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MAIT cells are licensed through granzyme exchange to kill bacterially sensitized targets.

Kurioka A, Ussher JE, Cosgrove C, Clough C, Fergusson JR, Smith K, Kang YH, Walker LJ, Hansen TH, Willberg CB, Klenerman P - Mucosal Immunol (2014)

Bottom Line: Mucosal-associated invariant T (MAIT) cells are an innate-like T-cell population restricted by the non-polymorphic, major histocompatibility complex class I-related protein 1, MR1.We show that resting human MAIT cells are uniquely characterized by a lack of granzyme (Gr) B and low perforin expression, key granule proteins required for efficient cytotoxic activity, but high levels of expression of GrA and GrK.Finally, we show that MAIT cells are highly proliferative in response to antigenic and cytokine stimulation, maintaining high expression of GrB, perforin, and GrA, but reduced expression of GrK following antigenic proliferation.

View Article: PubMed Central - PubMed

Affiliation: Peter Medawar Building for Pathogen Research, Nuffield Department of Medicine, University of Oxford, Oxford, UK.

ABSTRACT
Mucosal-associated invariant T (MAIT) cells are an innate-like T-cell population restricted by the non-polymorphic, major histocompatibility complex class I-related protein 1, MR1. MAIT cells are activated by a broad range of bacteria through detection of riboflavin metabolites bound by MR1, but their direct cytolytic capacity upon recognition of cognate target cells remains unclear. We show that resting human MAIT cells are uniquely characterized by a lack of granzyme (Gr) B and low perforin expression, key granule proteins required for efficient cytotoxic activity, but high levels of expression of GrA and GrK. Bacterial activation of MAIT cells rapidly induced GrB and perforin, licensing these cells to kill their cognate target cells. Using a novel flow cytometry-based killing assay, we show that licensed MAIT cells, but not ex vivo MAIT cells from the same donors, can efficiently kill Escherichia coli-exposed B-cell lines in an MR1- and degranulation-dependent manner. Finally, we show that MAIT cells are highly proliferative in response to antigenic and cytokine stimulation, maintaining high expression of GrB, perforin, and GrA, but reduced expression of GrK following antigenic proliferation. The tightly regulated cytolytic capacity of MAIT cells may have an important role in the control of intracellular bacterial infections, such as Mycobacterium tuberculosis.

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Granzyme (Gr) B and perforin upregulation in E. coli-stimulated mucosal-associated invariant T (MAIT) cells is rapid and associated with Blimp1 and T-bet expression. (a–d) Peripheral blood mononuclear cells (PBMCs) were stimulated with (a, b) paraformaldehyde (PFA)-fixed E. coli, or (c, d) anti-CD3/CD28/CD2 coated beads, and stained for GrB and perforin at the indicated time points (n=3). Asterisks (*) indicate significant increases in effector molecules in MAIT cells compared with the unstimulated controls, by a two-way analysis of variance (ANOVA), with Bonferroni's multiple comparisons test. (e–i) PBMCs were stimulated with PFA-fixed E. coli for 24 h with and without blocking antibodies to MR1 and interleukin (IL)-12, and stained for GrB, T-bet, and Blimp1 (n=7). (e) Cumulative data for frequency of GrB expressing MAIT cells and (f) representative example of GrB expression in MAIT cells after E. coli stimulation, ±blocking antibodies to MR1 or IL-12. One-way ANOVA, Bonferroni's multiple comparisons test. (g) Representative T-bet and Blimp1 expression in MAIT cells unstimulated or stimulated with PFA-fixed E. coli±blocking antibodies to MR1 or IL-12. For figure legend, see panel f. (h) Frequency of GrB-expressing cells in T-bet+ or T-bet− MAIT cells. (i) Frequency of GrB-expressing cells in Blimp1+ or Blimp1− MAIT cells. Results analyzed by two-way ANOVA with Bonferroni's multiple comparisons test. Bars indicate mean±s.e.m. *P<0.05, **P<0.01, ***P<0.001, ****P<0.0001.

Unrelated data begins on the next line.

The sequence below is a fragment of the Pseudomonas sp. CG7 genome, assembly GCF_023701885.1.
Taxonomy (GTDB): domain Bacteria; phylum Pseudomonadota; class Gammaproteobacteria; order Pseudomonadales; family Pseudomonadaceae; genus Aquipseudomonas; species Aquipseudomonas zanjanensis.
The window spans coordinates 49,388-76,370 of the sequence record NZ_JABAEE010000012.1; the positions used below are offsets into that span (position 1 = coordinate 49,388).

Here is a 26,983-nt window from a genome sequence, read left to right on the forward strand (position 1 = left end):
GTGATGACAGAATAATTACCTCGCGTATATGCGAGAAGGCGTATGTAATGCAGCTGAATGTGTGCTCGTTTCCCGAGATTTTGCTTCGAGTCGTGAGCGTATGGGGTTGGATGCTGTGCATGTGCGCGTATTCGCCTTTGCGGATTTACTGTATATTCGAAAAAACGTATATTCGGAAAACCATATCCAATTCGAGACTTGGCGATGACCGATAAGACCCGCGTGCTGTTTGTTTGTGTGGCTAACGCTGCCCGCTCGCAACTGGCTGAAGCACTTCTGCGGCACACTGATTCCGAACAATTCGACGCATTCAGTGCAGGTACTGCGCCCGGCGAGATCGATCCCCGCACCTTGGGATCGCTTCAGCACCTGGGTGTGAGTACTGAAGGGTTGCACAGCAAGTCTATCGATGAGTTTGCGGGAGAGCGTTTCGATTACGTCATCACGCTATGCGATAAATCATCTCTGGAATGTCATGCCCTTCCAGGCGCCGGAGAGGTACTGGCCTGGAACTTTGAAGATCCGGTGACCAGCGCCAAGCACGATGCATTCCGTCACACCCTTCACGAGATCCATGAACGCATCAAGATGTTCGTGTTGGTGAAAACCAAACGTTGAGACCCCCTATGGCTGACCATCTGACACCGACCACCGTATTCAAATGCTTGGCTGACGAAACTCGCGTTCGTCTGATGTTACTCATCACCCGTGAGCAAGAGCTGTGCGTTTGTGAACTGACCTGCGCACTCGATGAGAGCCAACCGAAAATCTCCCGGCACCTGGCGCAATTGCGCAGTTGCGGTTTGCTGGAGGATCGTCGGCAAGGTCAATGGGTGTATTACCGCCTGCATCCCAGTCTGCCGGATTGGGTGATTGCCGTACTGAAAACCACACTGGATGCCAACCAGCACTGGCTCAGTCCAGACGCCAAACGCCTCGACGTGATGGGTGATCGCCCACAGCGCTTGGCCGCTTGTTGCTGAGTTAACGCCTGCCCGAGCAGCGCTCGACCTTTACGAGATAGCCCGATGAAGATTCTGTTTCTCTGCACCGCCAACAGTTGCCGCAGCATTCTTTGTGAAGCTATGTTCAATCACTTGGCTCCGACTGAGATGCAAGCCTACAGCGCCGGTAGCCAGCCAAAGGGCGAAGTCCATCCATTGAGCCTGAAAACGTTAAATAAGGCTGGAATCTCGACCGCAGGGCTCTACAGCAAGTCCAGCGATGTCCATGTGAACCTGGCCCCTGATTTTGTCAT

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fig4: Granzyme (Gr) B and perforin upregulation in E. coli-stimulated mucosal-associated invariant T (MAIT) cells is rapid and associated with Blimp1 and T-bet expression. (a–d) Peripheral blood mononuclear cells (PBMCs) were stimulated with (a, b) paraformaldehyde (PFA)-fixed E. coli, or (c, d) anti-CD3/CD28/CD2 coated beads, and stained for GrB and perforin at the indicated time points (n=3). Asterisks (*) indicate significant increases in effector molecules in MAIT cells compared with the unstimulated controls, by a two-way analysis of variance (ANOVA), with Bonferroni's multiple comparisons test. (e–i) PBMCs were stimulated with PFA-fixed E. coli for 24 h with and without blocking antibodies to MR1 and interleukin (IL)-12, and stained for GrB, T-bet, and Blimp1 (n=7). (e) Cumulative data for frequency of GrB expressing MAIT cells and (f) representative example of GrB expression in MAIT cells after E. coli stimulation, ±blocking antibodies to MR1 or IL-12. One-way ANOVA, Bonferroni's multiple comparisons test. (g) Representative T-bet and Blimp1 expression in MAIT cells unstimulated or stimulated with PFA-fixed E. coli±blocking antibodies to MR1 or IL-12. For figure legend, see panel f. (h) Frequency of GrB-expressing cells in T-bet+ or T-bet− MAIT cells. (i) Frequency of GrB-expressing cells in Blimp1+ or Blimp1− MAIT cells. Results analyzed by two-way ANOVA with Bonferroni's multiple comparisons test. Bars indicate mean±s.e.m. *P<0.05, **P<0.01, ***P<0.001, ****P<0.0001.

Mentions: Next, we probed the kinetics of this MAIT cell licensing by examining GrB and perforin upregulation in response to E. coli. MAIT cells showed no change in the expression of GrB and perforin within the first 6 h of stimulation (Figure 4a and b), but markedly upregulated these effector molecules by 18 h, with most cells expressing GrB and perforin by 30 h. This upregulation was specific to the MAIT cell population, the kinetics of which was similar to anti-CD3/CD28/CD2 stimulation (Figure 4c and d).